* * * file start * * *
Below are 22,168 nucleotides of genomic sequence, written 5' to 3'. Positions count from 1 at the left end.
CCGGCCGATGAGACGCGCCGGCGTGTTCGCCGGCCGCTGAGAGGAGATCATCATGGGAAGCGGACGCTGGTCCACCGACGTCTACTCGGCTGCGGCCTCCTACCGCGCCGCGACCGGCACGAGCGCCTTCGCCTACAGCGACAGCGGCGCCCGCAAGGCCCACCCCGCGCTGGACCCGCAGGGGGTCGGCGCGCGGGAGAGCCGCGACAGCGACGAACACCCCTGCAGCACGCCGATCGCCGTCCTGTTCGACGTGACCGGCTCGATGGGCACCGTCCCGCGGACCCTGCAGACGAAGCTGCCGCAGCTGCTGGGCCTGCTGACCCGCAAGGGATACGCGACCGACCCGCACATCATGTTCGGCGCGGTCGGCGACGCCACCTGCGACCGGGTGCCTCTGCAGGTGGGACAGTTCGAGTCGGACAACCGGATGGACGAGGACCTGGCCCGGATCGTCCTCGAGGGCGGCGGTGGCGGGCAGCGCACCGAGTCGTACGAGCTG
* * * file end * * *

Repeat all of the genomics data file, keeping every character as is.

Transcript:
Below are 22,168 nucleotides of genomic sequence, written 5' to 3'. Positions count from 1 at the left end.
CCGGCCGATGAGACGCGCCGGCGTGTTCGCCGGCCGCTGAGAGGAGATCATCATGGGAAGCGGACGCTGGTCCACCGACGTCTACTCGGCTGCGGCCTCCTACCGCGCCGCGACCGGCACGAGCGCCTTCGCCTACAGCGACAGCGGCGCCCGCAAGGCCCACCCCGCGCTGGACCCGCAGGGGGTCGGCGCGCGGGAGAGCCGCGACAGCGACGAACACCCCTGCAGCACGCCGATCGCCGTCCTGTTCGACGTGACCGGCTCGATGGGCACCGTCCCGCGGACCCTGCAGACGAAGCTGCCGCAGCTGCTGGGCCTGCTGACCCGCAAGGGATACGCGACCGACCCGCACATCATGTTCGGCGCGGTCGGCGACGCCACCTGCGACCGGGTGCCTCTGCAGGTGGGACAGTTCGAGTCGGACAACCGGATGGACGAGGACCTGGCCCGGATCGTCCTCGAGGGCGGCGGTGGCGGGCAGCGCACCGAGTCGTACGAGCTG